***Please pardon the pictures as all were taken on an iPhone 3G. No good camera should be taken out during festivities like these.***
I had no clue that we were sailing into one of the biggest celebrations that Cartagena has seen in a long long time. Cartagena independence.
We somehow accidentally scheduled our catamaran trip to land on the night of November 10 – the night before the official bicentennial celebration of Cartagena (11/11/11 – HOW COOL IS THAT?!). First of all – Colombians are already known to party freaking HARD. Then you add a bicentennial on it?
The first few days we hung out with the Santana crew taking part of the festivities, going out for drinks, dancing the night away, etc. We were really digging it. We laughed when every person came back to the hostel covered in paint and foam. Everyone was in a fantastic mood. The street food was great, the music was greater, and the energy.. OH THE ENERGY!
We parked ourselves on the Old Town’s fortress wall for a few hours with friend enjoying the parade. The costumes were so bright and beautiful. People on stilts in yellow and purple silk costumes came waving flags and making the crowds bust into dance even though the sun was beating down on everyone. Foam was flying high, giggles could be heard. Everyone was in good spirits.
We walked home only to be confronted with a “gang” of young boys with blue paint smothered not only on their faces but on their hands. They cracked a knowing smile. I was their next victim. Four boys tackled me and covered me from head to toe in blue paint and corn starch. I was even so unlucky to have foam sprayed into my ear. Things definitely sound interesting with a perpetual crackle.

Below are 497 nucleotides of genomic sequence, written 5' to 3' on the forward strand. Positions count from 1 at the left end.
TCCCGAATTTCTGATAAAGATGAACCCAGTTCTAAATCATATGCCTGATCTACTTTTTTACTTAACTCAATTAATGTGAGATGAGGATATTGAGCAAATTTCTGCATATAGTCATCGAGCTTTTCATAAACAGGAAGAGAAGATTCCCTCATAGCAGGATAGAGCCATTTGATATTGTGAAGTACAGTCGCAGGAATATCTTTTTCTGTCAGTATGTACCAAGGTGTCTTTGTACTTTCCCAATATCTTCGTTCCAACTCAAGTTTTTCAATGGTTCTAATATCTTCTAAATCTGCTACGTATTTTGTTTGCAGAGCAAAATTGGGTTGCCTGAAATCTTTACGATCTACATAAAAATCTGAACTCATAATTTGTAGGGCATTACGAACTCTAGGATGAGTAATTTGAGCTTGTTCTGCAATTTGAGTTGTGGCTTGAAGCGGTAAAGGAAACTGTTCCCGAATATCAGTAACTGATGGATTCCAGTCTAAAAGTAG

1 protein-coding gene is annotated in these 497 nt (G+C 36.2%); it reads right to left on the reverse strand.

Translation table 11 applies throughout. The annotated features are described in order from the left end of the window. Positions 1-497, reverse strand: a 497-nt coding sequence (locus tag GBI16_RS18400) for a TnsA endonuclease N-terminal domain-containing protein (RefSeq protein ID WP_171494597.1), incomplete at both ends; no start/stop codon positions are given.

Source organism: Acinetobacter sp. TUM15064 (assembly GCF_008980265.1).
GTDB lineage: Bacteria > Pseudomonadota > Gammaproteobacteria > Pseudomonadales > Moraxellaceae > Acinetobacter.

And then the novelty of it started to wear off.
After multiple days of said partying I was ready to see Cartagena for the city, rather than the spectacle we had been experiencing. Most of the Santana crew was in the same mindset as well.
We had been semi-held up and weapon-point TWICE (long story, maybe we will make it a blog post one day but we’re FINE and we have all our things).
We started hibernating in our rooms. We brought beer to be enjoyed inside.
Shaun and I went to the plaza to grab some street food for the night. As we headed out into the street we noticed a shift. More fireworks. More noise. Louder music. More people. The streets were slippery from the amount of foam.
Then tragedy stuck…
Our clean laundry was immediately covered in corn starch.
I had foam shot into my eyes point blank. People were coming out of the woodwork. As we held our foam doused street food hamburger to make a run for it back to the hostel it happened.
Bigger than a noise maker. Smaller than a bomb. We’ll call it a mini bomb. I had actually FELT the soundwave hit me. I swore I saw it. People screamed and for a moment I felt panic. Then laughter from the crowd ensued. Just a homemade massive noise maker. Hell, the police didn’t even move.
We made our way back to our hostel in a daze. We locked ourselves in our room, turned on some crime shows on AXN, and told ourselves, “Tonight is the last night. Everything should be better tomorrow right?”